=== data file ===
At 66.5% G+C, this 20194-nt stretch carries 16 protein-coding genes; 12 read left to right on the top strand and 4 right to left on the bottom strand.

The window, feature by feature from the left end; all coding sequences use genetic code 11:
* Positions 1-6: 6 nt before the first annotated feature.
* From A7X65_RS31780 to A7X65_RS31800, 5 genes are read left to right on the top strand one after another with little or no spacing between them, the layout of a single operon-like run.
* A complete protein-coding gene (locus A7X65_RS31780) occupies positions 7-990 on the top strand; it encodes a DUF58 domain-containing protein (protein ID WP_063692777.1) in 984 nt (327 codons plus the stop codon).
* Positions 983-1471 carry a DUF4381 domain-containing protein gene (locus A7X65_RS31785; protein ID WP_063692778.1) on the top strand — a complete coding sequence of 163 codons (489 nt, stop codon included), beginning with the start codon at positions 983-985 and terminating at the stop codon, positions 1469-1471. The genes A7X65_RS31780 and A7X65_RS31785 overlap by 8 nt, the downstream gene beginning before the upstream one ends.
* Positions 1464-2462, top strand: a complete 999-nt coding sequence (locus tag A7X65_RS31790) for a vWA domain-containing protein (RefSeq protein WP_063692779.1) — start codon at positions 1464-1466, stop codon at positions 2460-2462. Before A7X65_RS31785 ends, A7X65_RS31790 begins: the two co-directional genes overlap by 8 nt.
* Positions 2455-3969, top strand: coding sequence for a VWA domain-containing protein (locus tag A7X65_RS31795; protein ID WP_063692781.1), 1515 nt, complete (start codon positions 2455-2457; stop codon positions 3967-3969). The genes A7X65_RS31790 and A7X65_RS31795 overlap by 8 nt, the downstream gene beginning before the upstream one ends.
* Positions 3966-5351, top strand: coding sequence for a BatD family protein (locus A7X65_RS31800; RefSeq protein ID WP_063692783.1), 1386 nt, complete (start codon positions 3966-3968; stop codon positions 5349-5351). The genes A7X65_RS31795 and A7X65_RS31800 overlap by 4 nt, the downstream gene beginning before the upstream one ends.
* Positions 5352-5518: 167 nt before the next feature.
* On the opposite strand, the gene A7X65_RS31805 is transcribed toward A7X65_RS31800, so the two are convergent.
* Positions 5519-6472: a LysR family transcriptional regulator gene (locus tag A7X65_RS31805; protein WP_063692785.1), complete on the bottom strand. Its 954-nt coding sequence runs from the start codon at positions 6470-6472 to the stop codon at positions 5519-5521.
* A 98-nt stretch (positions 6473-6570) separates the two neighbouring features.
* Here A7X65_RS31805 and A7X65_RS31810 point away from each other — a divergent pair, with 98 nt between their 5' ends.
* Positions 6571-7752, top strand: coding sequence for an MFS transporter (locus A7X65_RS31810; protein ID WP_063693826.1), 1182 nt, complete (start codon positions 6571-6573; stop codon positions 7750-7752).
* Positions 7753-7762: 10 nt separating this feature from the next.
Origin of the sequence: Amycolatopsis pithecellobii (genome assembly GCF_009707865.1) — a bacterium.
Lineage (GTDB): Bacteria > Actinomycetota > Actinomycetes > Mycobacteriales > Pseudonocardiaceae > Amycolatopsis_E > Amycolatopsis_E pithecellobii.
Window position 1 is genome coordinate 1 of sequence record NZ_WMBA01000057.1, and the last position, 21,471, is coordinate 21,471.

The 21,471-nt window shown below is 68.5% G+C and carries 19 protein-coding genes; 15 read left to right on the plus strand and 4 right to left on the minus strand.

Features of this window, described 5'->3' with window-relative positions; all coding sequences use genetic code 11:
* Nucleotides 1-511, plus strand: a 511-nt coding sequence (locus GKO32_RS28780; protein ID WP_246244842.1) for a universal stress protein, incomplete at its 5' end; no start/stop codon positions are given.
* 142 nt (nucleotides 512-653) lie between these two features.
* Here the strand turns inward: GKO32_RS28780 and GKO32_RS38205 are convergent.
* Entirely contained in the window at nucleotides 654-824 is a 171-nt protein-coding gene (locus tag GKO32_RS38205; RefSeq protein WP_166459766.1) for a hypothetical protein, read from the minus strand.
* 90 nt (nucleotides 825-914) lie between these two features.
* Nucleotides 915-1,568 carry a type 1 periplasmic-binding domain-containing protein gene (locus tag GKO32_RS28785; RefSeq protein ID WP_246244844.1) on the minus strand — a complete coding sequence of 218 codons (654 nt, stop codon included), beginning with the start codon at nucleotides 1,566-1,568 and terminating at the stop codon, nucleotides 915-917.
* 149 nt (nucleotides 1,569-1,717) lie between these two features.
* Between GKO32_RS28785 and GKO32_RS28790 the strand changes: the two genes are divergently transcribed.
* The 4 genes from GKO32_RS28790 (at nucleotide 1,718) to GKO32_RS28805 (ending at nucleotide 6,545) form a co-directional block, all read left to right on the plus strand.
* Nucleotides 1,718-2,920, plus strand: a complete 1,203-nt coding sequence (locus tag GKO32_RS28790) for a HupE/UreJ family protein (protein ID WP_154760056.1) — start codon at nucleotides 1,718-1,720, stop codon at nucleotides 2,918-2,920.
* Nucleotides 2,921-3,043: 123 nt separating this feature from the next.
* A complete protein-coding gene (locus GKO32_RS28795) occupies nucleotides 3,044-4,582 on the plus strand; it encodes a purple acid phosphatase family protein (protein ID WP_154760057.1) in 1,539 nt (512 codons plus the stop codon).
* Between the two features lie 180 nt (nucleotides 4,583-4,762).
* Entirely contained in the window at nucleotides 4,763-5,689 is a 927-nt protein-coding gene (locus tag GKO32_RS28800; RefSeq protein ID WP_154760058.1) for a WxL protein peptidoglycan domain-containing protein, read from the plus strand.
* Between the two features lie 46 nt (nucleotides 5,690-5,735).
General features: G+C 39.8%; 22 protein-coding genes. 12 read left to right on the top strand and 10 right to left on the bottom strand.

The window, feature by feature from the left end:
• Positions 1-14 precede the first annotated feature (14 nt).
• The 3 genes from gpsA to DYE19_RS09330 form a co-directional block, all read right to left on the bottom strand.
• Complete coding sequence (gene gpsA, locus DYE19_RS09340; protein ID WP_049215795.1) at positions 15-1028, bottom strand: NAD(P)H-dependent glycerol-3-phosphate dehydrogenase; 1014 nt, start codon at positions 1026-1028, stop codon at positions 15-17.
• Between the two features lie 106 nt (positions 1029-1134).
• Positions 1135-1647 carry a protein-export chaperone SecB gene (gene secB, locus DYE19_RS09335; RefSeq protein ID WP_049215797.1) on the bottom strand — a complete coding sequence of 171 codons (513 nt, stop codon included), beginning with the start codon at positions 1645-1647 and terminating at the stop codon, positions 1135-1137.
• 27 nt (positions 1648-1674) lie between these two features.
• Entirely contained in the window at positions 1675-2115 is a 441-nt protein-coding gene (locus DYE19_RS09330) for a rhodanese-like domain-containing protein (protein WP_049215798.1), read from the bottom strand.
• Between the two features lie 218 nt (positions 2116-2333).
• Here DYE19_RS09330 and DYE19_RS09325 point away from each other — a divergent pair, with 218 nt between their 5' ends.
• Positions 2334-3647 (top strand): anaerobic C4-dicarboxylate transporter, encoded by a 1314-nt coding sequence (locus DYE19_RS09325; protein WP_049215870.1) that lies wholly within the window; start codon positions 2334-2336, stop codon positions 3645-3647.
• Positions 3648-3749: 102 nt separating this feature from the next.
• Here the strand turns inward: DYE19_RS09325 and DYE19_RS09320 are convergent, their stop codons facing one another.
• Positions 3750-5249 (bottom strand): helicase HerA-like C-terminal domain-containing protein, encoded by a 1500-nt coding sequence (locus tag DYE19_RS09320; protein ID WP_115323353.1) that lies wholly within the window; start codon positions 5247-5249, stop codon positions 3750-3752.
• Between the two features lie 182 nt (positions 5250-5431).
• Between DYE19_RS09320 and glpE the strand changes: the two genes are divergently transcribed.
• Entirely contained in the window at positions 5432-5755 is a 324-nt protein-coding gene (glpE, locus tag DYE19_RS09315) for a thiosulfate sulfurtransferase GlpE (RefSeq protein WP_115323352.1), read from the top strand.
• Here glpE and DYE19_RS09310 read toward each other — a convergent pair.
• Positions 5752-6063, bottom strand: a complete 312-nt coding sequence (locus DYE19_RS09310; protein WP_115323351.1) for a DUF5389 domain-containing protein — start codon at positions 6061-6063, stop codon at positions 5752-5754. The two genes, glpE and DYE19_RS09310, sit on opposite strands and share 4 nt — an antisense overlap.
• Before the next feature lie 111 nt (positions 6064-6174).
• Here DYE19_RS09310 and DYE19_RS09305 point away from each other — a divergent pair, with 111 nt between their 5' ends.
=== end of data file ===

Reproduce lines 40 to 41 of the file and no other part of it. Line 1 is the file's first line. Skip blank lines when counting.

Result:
• The 3 genes from gpsA to DYE19_RS09330 form a co-directional block, all read right to left on the bottom strand.
• Complete coding sequence (gene gpsA, locus DYE19_RS09340; protein ID WP_049215795.1) at positions 15-1028, bottom strand: NAD(P)H-dependent glycerol-3-phosphate dehydrogenase; 1014 nt, start codon at positions 1026-1028, stop codon at positions 15-17.